A sponsor may seek approval of its product candidate under programs designed to expedite FDA’s review and approval of biological products that meet certain criteria. Specifically, biological products are eligible for fast track designation if they are intended to treat a serious or life-threatening disease or condition and demonstrate the potential to address unmet medical needs for the disease or condition. Fast track designation applies to the combination of the product candidate and the specific indication for which it is being studied. The sponsor of a fast track product candidate has opportunities for more frequent interactions with the applicable FDA review team during product development and, once a BLA is submitted, the FDA may consider sections of the application for review on a rolling basis before the complete application is submitted, if the sponsor provides a schedule for the submission of the sections of the application, the FDA agrees to accept sections of the application and determines that the schedule is acceptable and the sponsor pays any required user fees upon submission of the first section of the application. A fast track designated product candidate may also qualify for priority review, under which the FDA sets the target date for FDA action on the BLA at six months after the FDA accepts the application for filing. Priority review is granted pending availability of FDA review resources for the expedited review and when there is evidence that the proposed product would be a significant improvement in the safety or effectiveness of the treatment, diagnosis, or prevention of a serious disease or condition.

A product candidate intended to treat a serious or life-threatening disease or condition may also be eligible for breakthrough therapy designation to expedite its development and review. A product candidate can receive breakthrough therapy designation if preliminary clinical evidence indicates that the product candidate, alone or in combination with one or more other drugs or biologics, may demonstrate substantial improvement over existing therapies on one or more clinically significant endpoints, such as substantial treatment effects observed early in clinical development. The designation includes all of the fast track program features, as well as more intensive FDA interaction and guidance beginning as early as Phase 1 and an organizational commitment to expedite the development and review of the product candidate, including involvement of senior managers.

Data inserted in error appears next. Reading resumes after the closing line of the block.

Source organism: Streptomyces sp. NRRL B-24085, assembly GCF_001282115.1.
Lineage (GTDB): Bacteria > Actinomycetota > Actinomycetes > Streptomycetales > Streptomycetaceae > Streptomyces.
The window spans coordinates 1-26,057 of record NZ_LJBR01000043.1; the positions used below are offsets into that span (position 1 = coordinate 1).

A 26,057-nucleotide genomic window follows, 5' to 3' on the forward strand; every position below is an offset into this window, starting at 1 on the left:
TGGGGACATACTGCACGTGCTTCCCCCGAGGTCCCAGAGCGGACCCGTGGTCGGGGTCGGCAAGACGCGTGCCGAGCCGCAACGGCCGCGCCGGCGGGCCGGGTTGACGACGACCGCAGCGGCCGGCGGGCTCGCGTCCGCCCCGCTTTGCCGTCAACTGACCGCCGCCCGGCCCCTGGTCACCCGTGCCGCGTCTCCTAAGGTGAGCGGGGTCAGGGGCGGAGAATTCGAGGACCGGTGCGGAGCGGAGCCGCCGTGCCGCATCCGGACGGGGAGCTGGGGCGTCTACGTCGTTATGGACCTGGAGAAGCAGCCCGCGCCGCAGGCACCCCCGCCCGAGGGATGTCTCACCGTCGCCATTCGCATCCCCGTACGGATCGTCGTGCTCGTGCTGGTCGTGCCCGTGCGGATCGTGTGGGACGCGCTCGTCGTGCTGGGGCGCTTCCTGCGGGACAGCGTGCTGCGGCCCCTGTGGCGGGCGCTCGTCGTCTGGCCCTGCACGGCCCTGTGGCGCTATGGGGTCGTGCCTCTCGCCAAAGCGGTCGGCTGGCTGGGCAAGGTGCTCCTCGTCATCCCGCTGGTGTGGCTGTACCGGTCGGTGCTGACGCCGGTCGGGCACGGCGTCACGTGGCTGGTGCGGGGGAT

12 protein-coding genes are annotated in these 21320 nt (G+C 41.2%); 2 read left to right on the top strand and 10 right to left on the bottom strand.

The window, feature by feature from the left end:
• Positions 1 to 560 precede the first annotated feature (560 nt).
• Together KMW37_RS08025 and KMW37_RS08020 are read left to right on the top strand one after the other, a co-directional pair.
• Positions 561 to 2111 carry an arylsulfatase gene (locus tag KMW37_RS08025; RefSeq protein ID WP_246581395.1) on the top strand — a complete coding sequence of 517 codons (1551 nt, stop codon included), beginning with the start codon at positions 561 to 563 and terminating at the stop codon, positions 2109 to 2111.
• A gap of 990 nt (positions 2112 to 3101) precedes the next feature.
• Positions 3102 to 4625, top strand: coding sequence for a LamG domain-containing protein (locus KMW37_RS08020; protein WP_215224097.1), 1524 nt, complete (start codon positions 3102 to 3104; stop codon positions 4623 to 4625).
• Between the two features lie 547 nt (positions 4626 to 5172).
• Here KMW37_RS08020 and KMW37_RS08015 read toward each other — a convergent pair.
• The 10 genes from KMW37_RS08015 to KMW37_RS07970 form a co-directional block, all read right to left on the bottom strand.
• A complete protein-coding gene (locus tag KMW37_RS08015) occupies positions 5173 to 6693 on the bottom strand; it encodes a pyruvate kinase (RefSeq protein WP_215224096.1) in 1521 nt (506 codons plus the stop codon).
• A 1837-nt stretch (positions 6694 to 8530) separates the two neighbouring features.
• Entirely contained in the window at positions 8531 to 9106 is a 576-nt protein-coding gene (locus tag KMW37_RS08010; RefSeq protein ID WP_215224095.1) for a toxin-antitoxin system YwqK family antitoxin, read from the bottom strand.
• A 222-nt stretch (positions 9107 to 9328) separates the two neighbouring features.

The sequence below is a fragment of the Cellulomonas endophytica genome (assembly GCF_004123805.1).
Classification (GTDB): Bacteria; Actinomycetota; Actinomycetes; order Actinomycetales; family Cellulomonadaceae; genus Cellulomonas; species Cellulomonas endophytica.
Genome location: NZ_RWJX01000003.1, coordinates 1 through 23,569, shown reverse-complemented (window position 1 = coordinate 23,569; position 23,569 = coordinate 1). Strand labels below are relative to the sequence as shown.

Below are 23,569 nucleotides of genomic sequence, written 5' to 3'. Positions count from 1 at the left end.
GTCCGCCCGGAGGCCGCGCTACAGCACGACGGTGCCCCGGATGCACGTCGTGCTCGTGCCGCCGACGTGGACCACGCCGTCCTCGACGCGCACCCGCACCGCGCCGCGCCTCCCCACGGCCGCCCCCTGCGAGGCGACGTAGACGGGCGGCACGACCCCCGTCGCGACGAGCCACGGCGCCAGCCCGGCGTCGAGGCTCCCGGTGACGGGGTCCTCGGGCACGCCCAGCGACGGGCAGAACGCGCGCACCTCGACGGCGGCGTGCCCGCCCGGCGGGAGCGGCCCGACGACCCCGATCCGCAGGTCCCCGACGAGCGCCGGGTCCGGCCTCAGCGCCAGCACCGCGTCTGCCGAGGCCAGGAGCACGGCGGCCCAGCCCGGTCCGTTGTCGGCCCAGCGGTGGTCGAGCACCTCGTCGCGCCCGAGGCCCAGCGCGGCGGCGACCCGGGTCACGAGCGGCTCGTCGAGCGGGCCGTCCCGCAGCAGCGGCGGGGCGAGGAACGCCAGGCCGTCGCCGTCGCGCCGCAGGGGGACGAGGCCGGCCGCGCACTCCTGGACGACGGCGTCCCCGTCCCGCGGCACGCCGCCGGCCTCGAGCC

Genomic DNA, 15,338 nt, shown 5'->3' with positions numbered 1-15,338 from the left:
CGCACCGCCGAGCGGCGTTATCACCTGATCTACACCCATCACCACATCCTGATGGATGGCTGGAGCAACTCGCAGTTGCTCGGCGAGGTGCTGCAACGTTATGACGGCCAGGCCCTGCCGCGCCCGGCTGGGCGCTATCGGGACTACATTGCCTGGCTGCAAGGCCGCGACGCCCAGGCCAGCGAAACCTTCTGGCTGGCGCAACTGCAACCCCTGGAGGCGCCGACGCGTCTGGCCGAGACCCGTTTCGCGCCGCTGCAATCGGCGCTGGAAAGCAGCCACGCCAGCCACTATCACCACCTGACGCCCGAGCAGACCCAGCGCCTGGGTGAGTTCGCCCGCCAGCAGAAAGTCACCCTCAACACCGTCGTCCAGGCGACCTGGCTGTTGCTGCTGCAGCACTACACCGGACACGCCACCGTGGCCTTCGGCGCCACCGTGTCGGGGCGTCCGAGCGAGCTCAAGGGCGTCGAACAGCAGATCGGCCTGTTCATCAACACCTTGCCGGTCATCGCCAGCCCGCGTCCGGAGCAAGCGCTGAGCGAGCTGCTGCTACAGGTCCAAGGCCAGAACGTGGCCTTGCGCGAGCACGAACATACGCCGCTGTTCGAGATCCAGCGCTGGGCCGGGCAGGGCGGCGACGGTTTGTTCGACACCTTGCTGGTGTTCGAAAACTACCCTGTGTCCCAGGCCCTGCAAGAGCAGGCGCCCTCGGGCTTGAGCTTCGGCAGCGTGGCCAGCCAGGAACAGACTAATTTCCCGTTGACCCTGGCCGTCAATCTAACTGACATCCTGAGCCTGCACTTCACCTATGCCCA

Additionally, depending on the design of the applicable clinical trials, product candidates studied for their safety and effectiveness in treating serious or life-threatening diseases or conditions may be eligible for accelerated approval. Under the accelerated approval program, the FDA may approve a BLA on a determination that the biologic has an effect on either a surrogate endpoint that is reasonably likely to predict clinical benefit, or on a clinical endpoint that can be measured earlier than irreversible morbidity or mortality, that is reasonably likely to predict an effect on irreversible morbidity or mortality or other clinical benefit, taking into account the severity, rarity, or prevalence of the condition and the availability or lack of alternative treatments. As a condition of accelerated approval, the FDA generally requires that the sponsor conduct confirmatory clinical trials to verify the biologic’s clinical benefit in relationship to the surrogate endpoint or ultimate outcome in relationship to the predicted clinical benefit, and may require that such confirmatory trials be underway prior to granting any accelerated approval. In addition, the FDA currently requires as a condition for accelerated approval pre-approval of promotional materials, which could adversely impact the timing of the commercial launch of the product. FDA may withdraw approval of a drug or indication approved under accelerated approval on an expedited basis if, for example, the confirmatory trial fails to verify the predicted clinical benefit of the product or the sponsor fails to conduct such confirmatory trials in a timely manner.